Heidelberg Castle must have been very beautiful before the French battered and bruised and scorched it two hundred years ago. The stone is brown, with a pinkish tint, and does not seem to stain easily. The dainty and elaborate ornamentation upon its two chief fronts is as delicately carved as if it had been intended for the interior of a drawing-room rather than for the outside of a house. Many fruit and flower clusters, human heads and grim projecting lions’ heads are still as perfect in every detail as if they were new. But the statues which are ranked between the windows have suffered. These are life-size statues of old-time emperors, electors, and similar grandees, clad in mail and bearing ponderous swords. Some have lost an arm, some a head, and one poor fellow is chopped off at the middle. There is a saying that if a stranger will pass over the drawbridge and walk across the court to the castle front without saying anything, he can make a wish and it will be fulfilled. But they say that the truth of this thing has never had a chance to be proved, for the reason that before any stranger can walk from the drawbridge to the appointed place, the beauty of the palace front will extort an exclamation of delight from him.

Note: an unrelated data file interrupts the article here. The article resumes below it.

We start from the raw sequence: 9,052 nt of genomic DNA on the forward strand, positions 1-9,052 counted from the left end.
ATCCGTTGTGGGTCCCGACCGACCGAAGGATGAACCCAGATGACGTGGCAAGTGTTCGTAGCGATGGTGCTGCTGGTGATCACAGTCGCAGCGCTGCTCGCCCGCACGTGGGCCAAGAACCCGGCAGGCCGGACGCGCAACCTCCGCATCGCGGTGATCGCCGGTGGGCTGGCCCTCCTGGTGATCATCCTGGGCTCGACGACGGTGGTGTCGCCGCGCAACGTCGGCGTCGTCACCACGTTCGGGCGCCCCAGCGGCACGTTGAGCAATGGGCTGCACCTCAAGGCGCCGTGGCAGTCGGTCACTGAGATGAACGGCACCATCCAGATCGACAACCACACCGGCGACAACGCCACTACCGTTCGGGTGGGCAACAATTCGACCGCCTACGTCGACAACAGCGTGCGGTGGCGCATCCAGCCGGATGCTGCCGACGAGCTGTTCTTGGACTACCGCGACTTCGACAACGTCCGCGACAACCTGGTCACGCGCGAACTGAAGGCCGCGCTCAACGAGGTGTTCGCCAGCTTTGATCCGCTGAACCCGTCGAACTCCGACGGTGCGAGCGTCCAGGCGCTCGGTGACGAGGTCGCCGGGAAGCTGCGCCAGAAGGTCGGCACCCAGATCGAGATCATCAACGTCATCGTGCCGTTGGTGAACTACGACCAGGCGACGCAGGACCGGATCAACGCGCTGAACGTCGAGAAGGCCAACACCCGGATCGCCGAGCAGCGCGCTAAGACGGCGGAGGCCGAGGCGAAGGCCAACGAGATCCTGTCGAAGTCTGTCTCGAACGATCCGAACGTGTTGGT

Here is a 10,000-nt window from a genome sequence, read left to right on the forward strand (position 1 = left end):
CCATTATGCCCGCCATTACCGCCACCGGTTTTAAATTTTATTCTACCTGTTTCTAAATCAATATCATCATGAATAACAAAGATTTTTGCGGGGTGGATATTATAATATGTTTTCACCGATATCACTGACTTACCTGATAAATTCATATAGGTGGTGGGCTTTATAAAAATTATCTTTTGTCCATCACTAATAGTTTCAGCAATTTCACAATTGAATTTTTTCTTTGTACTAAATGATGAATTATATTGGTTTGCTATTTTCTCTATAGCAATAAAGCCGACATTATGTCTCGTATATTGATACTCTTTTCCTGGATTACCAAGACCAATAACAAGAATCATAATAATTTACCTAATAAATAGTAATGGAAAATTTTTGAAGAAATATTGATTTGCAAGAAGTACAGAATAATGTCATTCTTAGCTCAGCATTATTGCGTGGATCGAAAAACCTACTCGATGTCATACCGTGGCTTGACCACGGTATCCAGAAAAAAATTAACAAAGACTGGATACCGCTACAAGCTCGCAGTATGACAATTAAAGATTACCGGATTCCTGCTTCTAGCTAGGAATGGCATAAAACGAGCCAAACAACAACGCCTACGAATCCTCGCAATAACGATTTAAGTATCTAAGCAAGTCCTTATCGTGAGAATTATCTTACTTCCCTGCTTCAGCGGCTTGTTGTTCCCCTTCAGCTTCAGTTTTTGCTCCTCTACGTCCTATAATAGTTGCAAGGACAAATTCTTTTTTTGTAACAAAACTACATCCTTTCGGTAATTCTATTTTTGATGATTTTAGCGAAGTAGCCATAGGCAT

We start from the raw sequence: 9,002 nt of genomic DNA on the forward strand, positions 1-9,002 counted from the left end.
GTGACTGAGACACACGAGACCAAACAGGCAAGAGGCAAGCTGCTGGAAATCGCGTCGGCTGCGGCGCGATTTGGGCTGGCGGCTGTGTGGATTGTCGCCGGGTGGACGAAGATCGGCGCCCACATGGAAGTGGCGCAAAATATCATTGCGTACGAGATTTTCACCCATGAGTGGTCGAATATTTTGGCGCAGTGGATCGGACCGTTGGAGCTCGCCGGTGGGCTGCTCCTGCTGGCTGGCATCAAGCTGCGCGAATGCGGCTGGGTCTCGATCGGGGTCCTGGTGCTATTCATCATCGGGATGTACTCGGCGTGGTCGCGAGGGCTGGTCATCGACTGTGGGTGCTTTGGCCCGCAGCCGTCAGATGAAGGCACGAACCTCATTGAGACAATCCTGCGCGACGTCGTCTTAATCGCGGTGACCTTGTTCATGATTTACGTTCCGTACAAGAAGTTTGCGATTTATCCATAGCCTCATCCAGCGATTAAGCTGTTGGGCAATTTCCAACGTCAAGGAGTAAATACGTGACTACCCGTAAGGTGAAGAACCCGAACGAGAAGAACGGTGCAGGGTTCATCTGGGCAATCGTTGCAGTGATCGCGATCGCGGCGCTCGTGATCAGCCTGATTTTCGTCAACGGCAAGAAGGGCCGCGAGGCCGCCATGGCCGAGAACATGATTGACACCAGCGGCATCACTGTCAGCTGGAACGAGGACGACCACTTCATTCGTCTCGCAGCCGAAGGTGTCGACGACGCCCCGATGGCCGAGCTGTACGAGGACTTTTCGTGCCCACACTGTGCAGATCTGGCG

A ruin must be rightly situated, to be effective. This one could not have been better placed. It stands upon a commanding elevation, it is buried in green woods, there is no level ground about it, but, on the contrary, there are wooded terraces upon terraces, and one looks down through shining leaves into profound chasms and abysses where twilight reigns and the sun cannot intrude. Nature knows how to garnish a ruin to get the best effect. One of these old towers is split down the middle, and one half has tumbled aside. It tumbled in such a way as to establish itself in a picturesque attitude. Then all it lacked was a fitting drapery, and Nature has furnished that; she has robed the rugged mass in flowers and verdure, and made it a charm to the eye. The standing half exposes its arched and cavernous rooms to you, like open, toothless mouths; there, too, the vines and flowers have done their work of grace. The rear portion of the tower has not been neglected, either, but is clothed with a clinging garment of polished ivy which hides the wounds and stains of time. Even the top is not left bare, but is crowned with a flourishing group of trees and shrubs. Misfortune has done for this old tower what it has done for the human character sometimes—improved it.